A press release from Victory Motorcycles seems to say the company is moving towards sportier motorcycles, diversifying from their current cruiser-centric lineup.
Victory’s made a few seemingly non-related announcements in recent months that hinted at this move. First, they announced they were sponsoring a drag racing team in the NHRA series. Then, more recently, they announced their plans to race an electric bike at the Isle of Man TT. And to top it all, they also plan to build a flat tracker to challenge the Pikes Peak International Hillclimb (a.k.a. #Project156).
This week, Victory released more video of #Project156, and some photos of the motor (see those photos below). But the most interesting part of the press release wasn’t the pictures ….
“As we inch closer to the race event in June (Pikes Peak – Ed.), there will be more news and views coming. Our Victory Motorcycles Racing programs including the NHRA team, and the recently announced Isle of Man TT racing effort all are indicative of a new energy and direction for the brand. We are already seeing significant attention from new audiences … “
Victory is saying things are about to change, and the company is interested in sportier bikes. Here at CMG, we suspected that, but Victory is actually saying it now, which leads us to…
The CMG Slant
Since the first Victory motorcycles hit showroom floors in 1998, the brand has been all about building a better cruiser. Unfortunately, the world has yet to beat a path to their door. Although they’ve got thousands of happy customers, and are generally seen as building a reliable, powerful motorcycle, Victory has never had the brand cachet to better Harley-Davidson, the 800-lb gorilla of cruiser sales.
Put it this way: You never saw anyone riding a Victory on Sons of Anarchy.
Victory’s parent company, Polaris, seems to have realized this, and made a very clever move in 2011, buying the Indian marque. Suddenly, Polaris had a motorcycle brand that combined their existing technical expertise with decades of American motorcycling history, leaving onlookers wondering what would happen to Victory.
It seems Victory is finally going to get around to building the next Great American Sportbike, or at least make the next Great American Sporty Bike.
The only made-in-the-USA sportbikes these days are electric, now that Erik Buell Racing is on the ropes.
And why bother with sportbikes with internal combustion engines when Ducati, BMW, Triumph, Honda, Suzuki, Yamaha, Kawasaki, Aprilia, MV Agusta and more are in that market already? No major manufacturer has an electric sportbike on the market; Victory would be the first. If they’re aggressive, they could even sell it before the Harley-Davidson Livewire hits showroom floors.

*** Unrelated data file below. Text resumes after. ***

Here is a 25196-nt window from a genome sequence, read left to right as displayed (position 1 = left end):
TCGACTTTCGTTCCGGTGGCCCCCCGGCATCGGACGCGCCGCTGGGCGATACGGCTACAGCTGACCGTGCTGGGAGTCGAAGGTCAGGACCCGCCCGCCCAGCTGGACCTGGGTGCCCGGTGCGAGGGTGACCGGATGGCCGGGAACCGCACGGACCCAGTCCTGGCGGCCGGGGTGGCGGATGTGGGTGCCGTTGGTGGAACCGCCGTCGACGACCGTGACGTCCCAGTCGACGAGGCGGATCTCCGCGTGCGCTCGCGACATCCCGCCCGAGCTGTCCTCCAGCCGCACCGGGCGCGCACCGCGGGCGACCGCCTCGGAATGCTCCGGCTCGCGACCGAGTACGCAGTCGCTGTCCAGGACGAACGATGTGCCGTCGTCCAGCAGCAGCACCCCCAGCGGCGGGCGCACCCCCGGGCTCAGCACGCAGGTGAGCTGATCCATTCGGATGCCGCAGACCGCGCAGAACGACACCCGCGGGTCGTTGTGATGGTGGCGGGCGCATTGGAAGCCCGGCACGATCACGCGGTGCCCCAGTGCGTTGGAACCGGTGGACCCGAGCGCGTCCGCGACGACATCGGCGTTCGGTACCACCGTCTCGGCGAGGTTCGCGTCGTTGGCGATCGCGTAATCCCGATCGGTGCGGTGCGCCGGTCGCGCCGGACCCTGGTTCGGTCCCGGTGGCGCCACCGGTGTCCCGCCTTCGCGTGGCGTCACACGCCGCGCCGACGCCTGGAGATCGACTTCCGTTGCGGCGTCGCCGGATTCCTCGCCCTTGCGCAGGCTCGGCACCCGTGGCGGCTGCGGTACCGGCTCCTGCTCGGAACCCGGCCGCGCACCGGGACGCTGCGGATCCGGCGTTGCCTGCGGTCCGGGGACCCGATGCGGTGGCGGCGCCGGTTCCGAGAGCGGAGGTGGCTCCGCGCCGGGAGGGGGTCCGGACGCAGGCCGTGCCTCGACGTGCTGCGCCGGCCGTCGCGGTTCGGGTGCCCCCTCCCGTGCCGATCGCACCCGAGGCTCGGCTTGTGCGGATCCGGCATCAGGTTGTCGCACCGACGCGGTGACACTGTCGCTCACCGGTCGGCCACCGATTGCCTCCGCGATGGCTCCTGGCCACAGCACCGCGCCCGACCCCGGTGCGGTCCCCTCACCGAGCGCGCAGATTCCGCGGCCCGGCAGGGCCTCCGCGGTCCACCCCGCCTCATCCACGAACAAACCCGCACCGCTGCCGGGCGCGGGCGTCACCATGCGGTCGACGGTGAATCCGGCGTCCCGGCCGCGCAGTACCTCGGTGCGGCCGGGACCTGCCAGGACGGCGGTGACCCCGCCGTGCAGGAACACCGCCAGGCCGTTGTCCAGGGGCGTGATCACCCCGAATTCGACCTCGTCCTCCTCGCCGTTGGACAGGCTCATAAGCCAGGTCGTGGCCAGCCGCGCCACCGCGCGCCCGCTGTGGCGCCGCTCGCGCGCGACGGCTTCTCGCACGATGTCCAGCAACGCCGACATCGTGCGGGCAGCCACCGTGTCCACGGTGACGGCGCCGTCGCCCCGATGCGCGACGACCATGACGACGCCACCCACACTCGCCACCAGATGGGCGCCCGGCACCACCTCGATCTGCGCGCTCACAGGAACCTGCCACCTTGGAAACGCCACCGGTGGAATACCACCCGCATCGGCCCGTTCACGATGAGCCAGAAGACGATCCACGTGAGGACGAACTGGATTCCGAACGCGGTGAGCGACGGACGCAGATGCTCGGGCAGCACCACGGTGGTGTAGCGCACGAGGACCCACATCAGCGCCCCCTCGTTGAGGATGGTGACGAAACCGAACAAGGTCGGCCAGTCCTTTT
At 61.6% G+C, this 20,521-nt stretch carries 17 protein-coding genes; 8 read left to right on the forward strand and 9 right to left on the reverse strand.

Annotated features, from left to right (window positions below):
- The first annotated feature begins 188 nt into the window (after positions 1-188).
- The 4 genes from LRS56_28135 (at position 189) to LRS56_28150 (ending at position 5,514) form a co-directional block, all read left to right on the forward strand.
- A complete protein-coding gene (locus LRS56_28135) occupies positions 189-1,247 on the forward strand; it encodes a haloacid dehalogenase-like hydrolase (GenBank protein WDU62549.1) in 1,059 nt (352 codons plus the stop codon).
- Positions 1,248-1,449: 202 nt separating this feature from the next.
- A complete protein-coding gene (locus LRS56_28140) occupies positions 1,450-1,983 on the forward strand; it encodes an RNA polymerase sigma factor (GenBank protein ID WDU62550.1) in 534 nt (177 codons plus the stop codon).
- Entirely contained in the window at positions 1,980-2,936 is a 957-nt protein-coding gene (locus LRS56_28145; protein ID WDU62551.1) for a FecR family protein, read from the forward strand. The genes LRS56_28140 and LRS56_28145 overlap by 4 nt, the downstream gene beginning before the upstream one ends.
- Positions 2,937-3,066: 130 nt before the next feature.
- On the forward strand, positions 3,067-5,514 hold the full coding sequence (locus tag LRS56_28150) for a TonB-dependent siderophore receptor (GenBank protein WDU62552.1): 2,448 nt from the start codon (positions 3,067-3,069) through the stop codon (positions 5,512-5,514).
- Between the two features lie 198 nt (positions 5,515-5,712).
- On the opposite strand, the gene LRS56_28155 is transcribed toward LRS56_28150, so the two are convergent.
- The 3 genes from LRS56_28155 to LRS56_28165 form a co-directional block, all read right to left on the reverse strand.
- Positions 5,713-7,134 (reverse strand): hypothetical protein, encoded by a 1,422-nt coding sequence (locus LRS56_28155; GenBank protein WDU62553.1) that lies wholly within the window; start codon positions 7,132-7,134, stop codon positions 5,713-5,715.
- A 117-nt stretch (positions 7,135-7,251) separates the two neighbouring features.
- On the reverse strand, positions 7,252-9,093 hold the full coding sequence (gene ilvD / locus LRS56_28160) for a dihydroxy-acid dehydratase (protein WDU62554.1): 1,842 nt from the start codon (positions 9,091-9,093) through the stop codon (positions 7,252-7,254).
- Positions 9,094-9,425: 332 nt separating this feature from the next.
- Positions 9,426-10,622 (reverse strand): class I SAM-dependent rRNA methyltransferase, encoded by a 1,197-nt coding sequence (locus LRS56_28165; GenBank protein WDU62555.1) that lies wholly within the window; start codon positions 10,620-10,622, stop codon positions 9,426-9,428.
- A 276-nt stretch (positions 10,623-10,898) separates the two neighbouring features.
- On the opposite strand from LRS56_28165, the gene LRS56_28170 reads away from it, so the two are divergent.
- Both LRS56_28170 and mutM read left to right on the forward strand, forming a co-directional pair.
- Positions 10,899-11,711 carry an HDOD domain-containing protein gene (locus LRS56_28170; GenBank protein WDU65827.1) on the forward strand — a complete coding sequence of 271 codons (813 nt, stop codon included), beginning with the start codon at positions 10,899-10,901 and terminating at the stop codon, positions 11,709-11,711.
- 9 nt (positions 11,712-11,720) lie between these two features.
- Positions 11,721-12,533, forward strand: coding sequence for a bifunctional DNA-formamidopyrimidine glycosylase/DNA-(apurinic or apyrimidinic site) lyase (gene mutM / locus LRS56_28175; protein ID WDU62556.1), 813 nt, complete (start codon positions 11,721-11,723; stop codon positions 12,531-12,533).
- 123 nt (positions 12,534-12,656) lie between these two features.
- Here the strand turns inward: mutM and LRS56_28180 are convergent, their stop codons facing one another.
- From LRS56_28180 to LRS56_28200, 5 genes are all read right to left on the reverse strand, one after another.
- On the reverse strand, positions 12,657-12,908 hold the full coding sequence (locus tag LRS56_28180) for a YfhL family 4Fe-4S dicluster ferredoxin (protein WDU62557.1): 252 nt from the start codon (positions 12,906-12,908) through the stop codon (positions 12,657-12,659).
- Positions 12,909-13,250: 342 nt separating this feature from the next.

Victory’s going to compete in that market, it appears, but it also seems they are considering building a sporty flat-tracker – a bike that combines Americana with actual performance, unlike the current crop of chromed barges on the highways.
Victory’s approach to this company turnaround is very smart. Instead of going the EBR route and putting a team into World Superbike or similar competition at huge costs, Victory is targeting niche racing events that still get lots of coverage and carry prestige. It would be foolhardy to enter an untested machine in superbike competition, but putting a Brammo-derived battery bike into the IOMTT’s electric race? Genius.
The same goes for Pikes Peak. While Pikes Peak has changed dramatically over the last few years, it’s still one of the world’s classic motorcycle races, with history dating back to the early days of the last century. Today, it remains a high point in the US racing season, and it’s right in Victory’s back yard, relatively speaking.
The NHRA team is also a smart move. If you want US customers to buy your motorcycle, you need to convince them it’s as American as baseball and the Hollister Riot. Drag racing is the perfect venue to do that, particularly if you have a husband-and-wife team that attracts the female demographic.
Victory also plans to have female roadracer Shelina Moreda race their bike at the Bonneville salt flats this summer, we’ve heard.
As long as Victory stays the course and doesn’t pull back (see: Harley-Davidson/Buell), we could be in for a turnaround in the US motorcycle scene, one that many riders have been wanting for years. Let’s hope it works out.
Check out all the pics that go with this story! Click on the main sized pic to transition to the next or just press play to show in a slideshow.